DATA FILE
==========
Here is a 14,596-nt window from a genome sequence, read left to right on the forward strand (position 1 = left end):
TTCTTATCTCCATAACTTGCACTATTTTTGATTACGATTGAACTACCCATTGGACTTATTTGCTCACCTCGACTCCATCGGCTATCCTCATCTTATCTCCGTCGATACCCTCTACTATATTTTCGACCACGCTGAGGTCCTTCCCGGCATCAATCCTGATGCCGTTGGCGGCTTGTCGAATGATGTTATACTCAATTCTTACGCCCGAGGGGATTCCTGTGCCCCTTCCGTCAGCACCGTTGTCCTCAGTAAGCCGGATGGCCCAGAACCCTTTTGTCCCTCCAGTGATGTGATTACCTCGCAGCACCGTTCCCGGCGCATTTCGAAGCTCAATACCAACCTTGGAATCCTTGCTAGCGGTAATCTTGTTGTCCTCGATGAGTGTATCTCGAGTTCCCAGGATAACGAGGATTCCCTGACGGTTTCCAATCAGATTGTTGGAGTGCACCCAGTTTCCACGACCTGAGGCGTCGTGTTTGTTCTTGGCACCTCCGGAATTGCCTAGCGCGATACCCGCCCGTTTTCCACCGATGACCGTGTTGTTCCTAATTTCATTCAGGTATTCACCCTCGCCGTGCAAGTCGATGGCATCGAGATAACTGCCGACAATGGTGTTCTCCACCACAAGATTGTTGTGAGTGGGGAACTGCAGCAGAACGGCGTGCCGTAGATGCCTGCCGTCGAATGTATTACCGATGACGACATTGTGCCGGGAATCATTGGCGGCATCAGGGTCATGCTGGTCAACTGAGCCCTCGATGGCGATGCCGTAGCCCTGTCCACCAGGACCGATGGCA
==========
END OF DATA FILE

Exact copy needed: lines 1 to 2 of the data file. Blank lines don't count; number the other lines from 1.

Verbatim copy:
Here is a 14,596-nt window from a genome sequence, read left to right on the forward strand (position 1 = left end):
TTCTTATCTCCATAACTTGCACTATTTTTGATTACGATTGAACTACCCATTGGACTTATTTGCTCACCTCGACTCCATCGGCTATCCTCATCTTATCTCCGTCGATACCCTCTACTATATTTTCGACCACGCTGAGGTCCTTCCCGGCATCAATCCTGATGCCGTTGGCGGCTTGTCGAATGATGTTATACTCAATTCTTACGCCCGAGGGGATTCCTGTGCCCCTTCCGTCAGCACCGTTGTCCTCAGTAAGCCGGATGGCCCAGAACCCTTTTGTCCCTCCAGTGATGTGATTACCTCGCAGCACCGTTCCCGGCGCATTTCGAAGCTCAATACCAACCTTGGAATCCTTGCTAGCGGTAATCTTGTTGTCCTCGATGAGTGTATCTCGAGTTCCCAGGATAACGAGGATTCCCTGACGGTTTCCAATCAGATTGTTGGAGTGCACCCAGTTTCCACGACCTGAGGCGTCGTGTTTGTTCTTGGCACCTCCGGAATTGCCTAGCGCGATACCCGCCCGTTTTCCACCGATGACCGTGTTGTTCCTAATTTCATTCAGGTATTCACCCTCGCCGTGCAAGTCGATGGCATCGAGATAACTGCCGACAATGGTGTTCTCCACCACAAGATTGTTGTGAGTGGGGAACTGCAGCAGAACGGCGTGCCGTAGATGCCTGCCGTCGAATGTATTACCGATGACGACATTGTGCCGGGAATCATTGGCGGCATCAGGGTCATGCTGGTCAACTGAGCCCTCGATGGCGATGCCGTAGCCCTGTCCACCAGGACCGATGGCA